The one thing that becomes clearer during the last week of any election is voting intentions.  We don’t see a clear winner coming out in the multiple polls, but we do see things crystalizing.

That’s true of this election as well. The common conclusion is that likely a minority government awaits us on October 20. It likely won’t be led by Stephen Harper regardless of the Conservatives’ fortunes.

Too much has happened under Harper’s watch.  There have been multiple supreme court rulings against his government over issues such issues as prostitution, where former Justice Minister Peter MacKay has proposed legislation. The residency of one of his own potential judges was challenged, and the candidate deemed ineligible.  There’s even a pending case on #C51 winding through the system.

Bill #C51 itself is another reason he’s likely done as a Prime Minister.  The anti-terror legislation has drawn criticism from every corner over the lack oversight for intelligence agencies.  Among the powers it grants is the ability to hold someone for 7-days without a warrant. During its passage, the R.C.M.P made a few terrorism-related arrests.  It begs the questions: Is new legislation warranted? Are there any measures already on the books to be broadened/ updated?

Harper allegedly muzzled scientists from talking about the uncovering of the Franklin Expedition.  Former journalist for the Toronto Star Paul Watson lost his job over it, and published this piece for Buzzfeed where he details the entire tale.  The scientists were muzzled to make the Conservative government look good.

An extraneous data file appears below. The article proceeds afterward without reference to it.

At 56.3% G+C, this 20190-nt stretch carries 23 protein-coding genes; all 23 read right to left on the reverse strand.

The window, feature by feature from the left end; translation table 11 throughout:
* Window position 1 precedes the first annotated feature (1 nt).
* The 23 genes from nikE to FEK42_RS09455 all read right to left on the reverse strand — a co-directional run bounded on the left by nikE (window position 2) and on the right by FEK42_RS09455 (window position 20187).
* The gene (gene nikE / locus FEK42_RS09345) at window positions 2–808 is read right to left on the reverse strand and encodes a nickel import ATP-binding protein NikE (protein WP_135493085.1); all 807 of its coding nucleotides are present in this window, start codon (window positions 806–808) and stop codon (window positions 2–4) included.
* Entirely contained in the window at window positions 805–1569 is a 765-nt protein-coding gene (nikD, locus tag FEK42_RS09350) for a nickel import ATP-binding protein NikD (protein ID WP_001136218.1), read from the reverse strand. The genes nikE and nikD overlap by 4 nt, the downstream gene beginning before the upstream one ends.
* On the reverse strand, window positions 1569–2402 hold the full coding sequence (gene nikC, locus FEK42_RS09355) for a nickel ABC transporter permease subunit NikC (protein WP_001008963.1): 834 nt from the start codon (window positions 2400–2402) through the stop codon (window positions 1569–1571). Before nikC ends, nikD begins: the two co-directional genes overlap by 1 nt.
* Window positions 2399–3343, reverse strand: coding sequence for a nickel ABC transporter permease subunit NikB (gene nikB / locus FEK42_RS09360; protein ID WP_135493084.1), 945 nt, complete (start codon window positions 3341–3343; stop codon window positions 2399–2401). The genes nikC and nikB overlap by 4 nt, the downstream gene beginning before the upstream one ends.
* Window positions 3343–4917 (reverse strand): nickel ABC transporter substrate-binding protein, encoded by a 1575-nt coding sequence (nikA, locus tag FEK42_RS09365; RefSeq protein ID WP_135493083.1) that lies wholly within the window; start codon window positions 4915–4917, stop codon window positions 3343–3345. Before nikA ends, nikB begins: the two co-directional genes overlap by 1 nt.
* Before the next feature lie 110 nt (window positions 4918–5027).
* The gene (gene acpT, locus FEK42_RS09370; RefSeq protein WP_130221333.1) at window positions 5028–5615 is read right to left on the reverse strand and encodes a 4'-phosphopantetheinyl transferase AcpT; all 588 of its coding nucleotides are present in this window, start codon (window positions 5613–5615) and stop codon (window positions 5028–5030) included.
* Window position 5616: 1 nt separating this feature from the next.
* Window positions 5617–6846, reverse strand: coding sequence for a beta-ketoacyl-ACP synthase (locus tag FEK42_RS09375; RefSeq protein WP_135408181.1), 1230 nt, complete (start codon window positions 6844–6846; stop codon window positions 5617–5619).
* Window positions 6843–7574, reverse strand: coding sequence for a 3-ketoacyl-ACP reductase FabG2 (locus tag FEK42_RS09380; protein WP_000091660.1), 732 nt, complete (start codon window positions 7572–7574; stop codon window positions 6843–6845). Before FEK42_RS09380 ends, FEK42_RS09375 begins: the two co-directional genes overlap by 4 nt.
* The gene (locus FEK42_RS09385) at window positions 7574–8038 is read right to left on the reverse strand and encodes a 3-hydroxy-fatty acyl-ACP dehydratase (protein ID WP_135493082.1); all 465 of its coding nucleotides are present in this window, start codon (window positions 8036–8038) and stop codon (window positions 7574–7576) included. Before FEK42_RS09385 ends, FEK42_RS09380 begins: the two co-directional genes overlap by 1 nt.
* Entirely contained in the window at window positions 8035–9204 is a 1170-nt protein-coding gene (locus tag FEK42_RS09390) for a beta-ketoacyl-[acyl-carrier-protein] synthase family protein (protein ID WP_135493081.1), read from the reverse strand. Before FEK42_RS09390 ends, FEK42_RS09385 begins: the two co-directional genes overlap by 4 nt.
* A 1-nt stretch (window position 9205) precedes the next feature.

Consider the criminal trials.  The image of Dean Del Mastro being hauled off in leg irons makes it hard to push a law & order agenda.  Bruce Carson, a former advisor to the Prime Minister faces allegations of influence-peddling.  And last, but perhaps most damaging is the ongoing Mike Duffy Trial.  At issue here is the question of if Harper knew Nigel Wright was paying Duffy’s $90 thousand in expenses.

It all makes it nearly impossible to win another majority.  And then you add in the man himself.  If half the media reports are to be believed Stephen Harper doesn’t like sharing.  He built toward his two majority governments with gradually increasing minority mandates.  To go from having the power to do virtually anything you want back to having to share isn’t something he probably wants to do.  His fellow party members would consider it a failure, and the knives would come out.

A Conservative minority mandate is possible.  If it happens it won’t be with Harper as leader. The opposition has said they won’t back a Harper-led government.  Everything  above is traceable back to him, and his ministers.  It sticks to  him and people remember it.  He’s done.

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